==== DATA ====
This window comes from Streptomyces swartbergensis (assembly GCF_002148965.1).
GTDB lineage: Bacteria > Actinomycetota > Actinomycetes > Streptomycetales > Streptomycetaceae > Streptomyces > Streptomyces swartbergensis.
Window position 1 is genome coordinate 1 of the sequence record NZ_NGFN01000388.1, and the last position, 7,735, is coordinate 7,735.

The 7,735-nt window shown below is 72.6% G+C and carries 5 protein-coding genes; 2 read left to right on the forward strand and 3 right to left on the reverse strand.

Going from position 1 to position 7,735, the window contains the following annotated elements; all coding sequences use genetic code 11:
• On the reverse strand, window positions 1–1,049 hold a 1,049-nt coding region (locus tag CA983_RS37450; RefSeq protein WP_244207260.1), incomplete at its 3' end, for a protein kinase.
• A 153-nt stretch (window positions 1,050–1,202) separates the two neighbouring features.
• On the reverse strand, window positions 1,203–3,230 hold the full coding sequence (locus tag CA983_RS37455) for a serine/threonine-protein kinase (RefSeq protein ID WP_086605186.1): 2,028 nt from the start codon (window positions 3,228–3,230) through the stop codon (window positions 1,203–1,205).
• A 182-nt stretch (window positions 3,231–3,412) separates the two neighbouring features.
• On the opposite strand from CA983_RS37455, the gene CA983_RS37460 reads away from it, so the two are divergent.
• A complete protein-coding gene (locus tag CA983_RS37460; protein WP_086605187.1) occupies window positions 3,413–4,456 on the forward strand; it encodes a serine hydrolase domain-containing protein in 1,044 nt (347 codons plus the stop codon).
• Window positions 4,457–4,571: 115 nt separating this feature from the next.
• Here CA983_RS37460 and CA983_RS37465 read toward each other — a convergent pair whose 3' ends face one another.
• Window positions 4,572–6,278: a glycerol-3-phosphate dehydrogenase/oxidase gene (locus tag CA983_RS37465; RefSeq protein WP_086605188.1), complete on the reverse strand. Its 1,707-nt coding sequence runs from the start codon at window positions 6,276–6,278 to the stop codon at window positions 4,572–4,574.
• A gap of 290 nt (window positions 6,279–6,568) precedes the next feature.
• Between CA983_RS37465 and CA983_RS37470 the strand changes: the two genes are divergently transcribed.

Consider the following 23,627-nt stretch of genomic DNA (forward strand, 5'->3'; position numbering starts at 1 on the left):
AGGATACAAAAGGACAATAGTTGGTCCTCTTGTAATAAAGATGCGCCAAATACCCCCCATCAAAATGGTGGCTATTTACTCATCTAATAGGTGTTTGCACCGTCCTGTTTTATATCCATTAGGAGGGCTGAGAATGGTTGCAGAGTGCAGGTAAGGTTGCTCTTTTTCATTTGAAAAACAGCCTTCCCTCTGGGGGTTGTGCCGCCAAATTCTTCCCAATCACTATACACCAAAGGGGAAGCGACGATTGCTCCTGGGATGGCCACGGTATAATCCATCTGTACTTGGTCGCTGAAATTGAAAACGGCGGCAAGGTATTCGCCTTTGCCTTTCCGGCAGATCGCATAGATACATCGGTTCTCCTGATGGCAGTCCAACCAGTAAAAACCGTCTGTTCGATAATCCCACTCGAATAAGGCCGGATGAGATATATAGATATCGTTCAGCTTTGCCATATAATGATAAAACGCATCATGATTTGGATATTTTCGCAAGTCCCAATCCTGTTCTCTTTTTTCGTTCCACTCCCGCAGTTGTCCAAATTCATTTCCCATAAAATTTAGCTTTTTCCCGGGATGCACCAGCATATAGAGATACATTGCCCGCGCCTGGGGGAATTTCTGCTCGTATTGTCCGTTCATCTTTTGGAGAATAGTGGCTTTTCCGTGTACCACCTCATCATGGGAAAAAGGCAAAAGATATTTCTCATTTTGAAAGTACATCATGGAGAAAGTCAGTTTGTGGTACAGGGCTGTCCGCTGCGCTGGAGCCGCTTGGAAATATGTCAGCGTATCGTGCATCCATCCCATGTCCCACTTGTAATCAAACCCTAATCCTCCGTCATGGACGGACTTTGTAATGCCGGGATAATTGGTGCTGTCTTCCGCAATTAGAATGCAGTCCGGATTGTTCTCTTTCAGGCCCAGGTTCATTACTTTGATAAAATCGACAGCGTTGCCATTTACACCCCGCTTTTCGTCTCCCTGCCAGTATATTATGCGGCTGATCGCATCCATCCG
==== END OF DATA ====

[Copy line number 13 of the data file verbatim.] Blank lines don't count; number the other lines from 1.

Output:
• Here CA983_RS37460 and CA983_RS37465 read toward each other — a convergent pair whose 3' ends face one another.